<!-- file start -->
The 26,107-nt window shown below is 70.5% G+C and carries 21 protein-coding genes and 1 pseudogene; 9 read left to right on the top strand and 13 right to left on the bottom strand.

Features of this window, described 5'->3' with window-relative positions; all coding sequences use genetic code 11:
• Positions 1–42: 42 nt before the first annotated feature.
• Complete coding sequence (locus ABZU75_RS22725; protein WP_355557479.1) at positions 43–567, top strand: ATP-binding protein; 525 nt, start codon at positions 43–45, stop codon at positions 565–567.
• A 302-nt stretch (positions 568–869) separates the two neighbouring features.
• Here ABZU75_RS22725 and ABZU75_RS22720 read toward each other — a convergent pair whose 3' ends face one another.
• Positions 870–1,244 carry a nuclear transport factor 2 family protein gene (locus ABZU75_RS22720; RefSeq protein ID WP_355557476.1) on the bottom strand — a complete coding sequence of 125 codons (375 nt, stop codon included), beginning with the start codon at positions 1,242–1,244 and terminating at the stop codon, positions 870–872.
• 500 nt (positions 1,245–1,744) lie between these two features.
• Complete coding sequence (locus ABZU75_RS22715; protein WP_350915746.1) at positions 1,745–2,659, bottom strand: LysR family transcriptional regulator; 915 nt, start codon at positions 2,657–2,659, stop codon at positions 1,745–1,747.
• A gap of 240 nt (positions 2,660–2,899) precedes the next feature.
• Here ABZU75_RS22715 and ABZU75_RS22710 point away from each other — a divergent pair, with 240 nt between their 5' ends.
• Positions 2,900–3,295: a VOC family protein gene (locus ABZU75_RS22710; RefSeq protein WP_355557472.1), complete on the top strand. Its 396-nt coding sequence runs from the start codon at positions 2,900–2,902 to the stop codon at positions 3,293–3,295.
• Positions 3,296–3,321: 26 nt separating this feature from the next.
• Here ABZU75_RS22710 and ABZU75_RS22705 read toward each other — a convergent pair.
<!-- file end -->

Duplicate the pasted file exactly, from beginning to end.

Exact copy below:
The 26,107-nt window shown below is 70.5% G+C and carries 21 protein-coding genes and 1 pseudogene; 9 read left to right on the top strand and 13 right to left on the bottom strand.

Features of this window, described 5'->3' with window-relative positions; all coding sequences use genetic code 11:
• Positions 1–42: 42 nt before the first annotated feature.
• Complete coding sequence (locus ABZU75_RS22725; protein WP_355557479.1) at positions 43–567, top strand: ATP-binding protein; 525 nt, start codon at positions 43–45, stop codon at positions 565–567.
• A 302-nt stretch (positions 568–869) separates the two neighbouring features.
• Here ABZU75_RS22725 and ABZU75_RS22720 read toward each other — a convergent pair whose 3' ends face one another.
• Positions 870–1,244 carry a nuclear transport factor 2 family protein gene (locus ABZU75_RS22720; RefSeq protein ID WP_355557476.1) on the bottom strand — a complete coding sequence of 125 codons (375 nt, stop codon included), beginning with the start codon at positions 1,242–1,244 and terminating at the stop codon, positions 870–872.
• 500 nt (positions 1,245–1,744) lie between these two features.
• Complete coding sequence (locus ABZU75_RS22715; protein WP_350915746.1) at positions 1,745–2,659, bottom strand: LysR family transcriptional regulator; 915 nt, start codon at positions 2,657–2,659, stop codon at positions 1,745–1,747.
• A gap of 240 nt (positions 2,660–2,899) precedes the next feature.
• Here ABZU75_RS22715 and ABZU75_RS22710 point away from each other — a divergent pair, with 240 nt between their 5' ends.
• Positions 2,900–3,295: a VOC family protein gene (locus ABZU75_RS22710; RefSeq protein WP_355557472.1), complete on the top strand. Its 396-nt coding sequence runs from the start codon at positions 2,900–2,902 to the stop codon at positions 3,293–3,295.
• Positions 3,296–3,321: 26 nt separating this feature from the next.
• Here ABZU75_RS22710 and ABZU75_RS22705 read toward each other — a convergent pair.